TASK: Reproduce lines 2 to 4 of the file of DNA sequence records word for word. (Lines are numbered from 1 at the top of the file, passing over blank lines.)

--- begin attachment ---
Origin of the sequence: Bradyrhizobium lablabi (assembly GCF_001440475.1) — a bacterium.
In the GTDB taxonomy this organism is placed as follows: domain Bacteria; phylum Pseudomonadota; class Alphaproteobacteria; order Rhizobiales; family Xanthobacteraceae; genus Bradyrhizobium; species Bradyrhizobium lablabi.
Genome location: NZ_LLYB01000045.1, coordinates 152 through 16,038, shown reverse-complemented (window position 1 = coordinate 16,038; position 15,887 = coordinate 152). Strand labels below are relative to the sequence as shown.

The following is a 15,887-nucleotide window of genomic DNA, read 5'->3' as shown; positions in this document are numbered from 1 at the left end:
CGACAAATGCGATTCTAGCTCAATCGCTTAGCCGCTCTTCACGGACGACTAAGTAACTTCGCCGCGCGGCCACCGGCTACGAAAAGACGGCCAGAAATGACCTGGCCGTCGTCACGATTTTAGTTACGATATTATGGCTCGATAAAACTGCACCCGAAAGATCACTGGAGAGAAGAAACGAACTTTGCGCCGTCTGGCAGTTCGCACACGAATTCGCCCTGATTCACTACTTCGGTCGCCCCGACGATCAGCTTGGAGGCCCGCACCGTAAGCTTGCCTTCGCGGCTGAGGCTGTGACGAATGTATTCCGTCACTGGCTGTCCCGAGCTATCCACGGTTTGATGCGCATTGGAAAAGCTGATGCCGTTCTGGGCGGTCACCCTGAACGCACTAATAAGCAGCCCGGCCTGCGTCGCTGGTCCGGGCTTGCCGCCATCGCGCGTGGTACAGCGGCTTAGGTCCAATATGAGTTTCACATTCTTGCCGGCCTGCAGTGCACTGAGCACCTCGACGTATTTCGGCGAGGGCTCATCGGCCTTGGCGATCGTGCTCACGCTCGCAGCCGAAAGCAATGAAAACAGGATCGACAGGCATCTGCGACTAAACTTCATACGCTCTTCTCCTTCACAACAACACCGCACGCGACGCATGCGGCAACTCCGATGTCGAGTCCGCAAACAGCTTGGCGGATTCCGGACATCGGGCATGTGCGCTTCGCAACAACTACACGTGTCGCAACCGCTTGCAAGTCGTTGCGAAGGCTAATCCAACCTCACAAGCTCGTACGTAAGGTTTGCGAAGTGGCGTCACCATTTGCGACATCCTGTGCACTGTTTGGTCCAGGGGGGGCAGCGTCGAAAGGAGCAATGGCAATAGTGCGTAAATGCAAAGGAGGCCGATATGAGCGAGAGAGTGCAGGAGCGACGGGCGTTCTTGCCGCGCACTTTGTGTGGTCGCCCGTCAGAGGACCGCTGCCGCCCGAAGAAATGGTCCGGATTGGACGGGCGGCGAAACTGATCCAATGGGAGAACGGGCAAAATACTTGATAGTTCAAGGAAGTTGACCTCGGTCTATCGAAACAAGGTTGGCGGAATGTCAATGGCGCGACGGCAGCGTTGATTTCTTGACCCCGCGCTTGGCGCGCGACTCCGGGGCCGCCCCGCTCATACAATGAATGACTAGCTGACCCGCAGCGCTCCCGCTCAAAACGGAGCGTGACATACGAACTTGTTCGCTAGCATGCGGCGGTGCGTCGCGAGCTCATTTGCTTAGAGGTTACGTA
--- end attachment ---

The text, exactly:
In the GTDB taxonomy this organism is placed as follows: domain Bacteria; phylum Pseudomonadota; class Alphaproteobacteria; order Rhizobiales; family Xanthobacteraceae; genus Bradyrhizobium; species Bradyrhizobium lablabi.
Genome location: NZ_LLYB01000045.1, coordinates 152 through 16,038, shown reverse-complemented (window position 1 = coordinate 16,038; position 15,887 = coordinate 152). Strand labels below are relative to the sequence as shown.

The following is a 15,887-nucleotide window of genomic DNA, read 5'->3' as shown; positions in this document are numbered from 1 at the left end: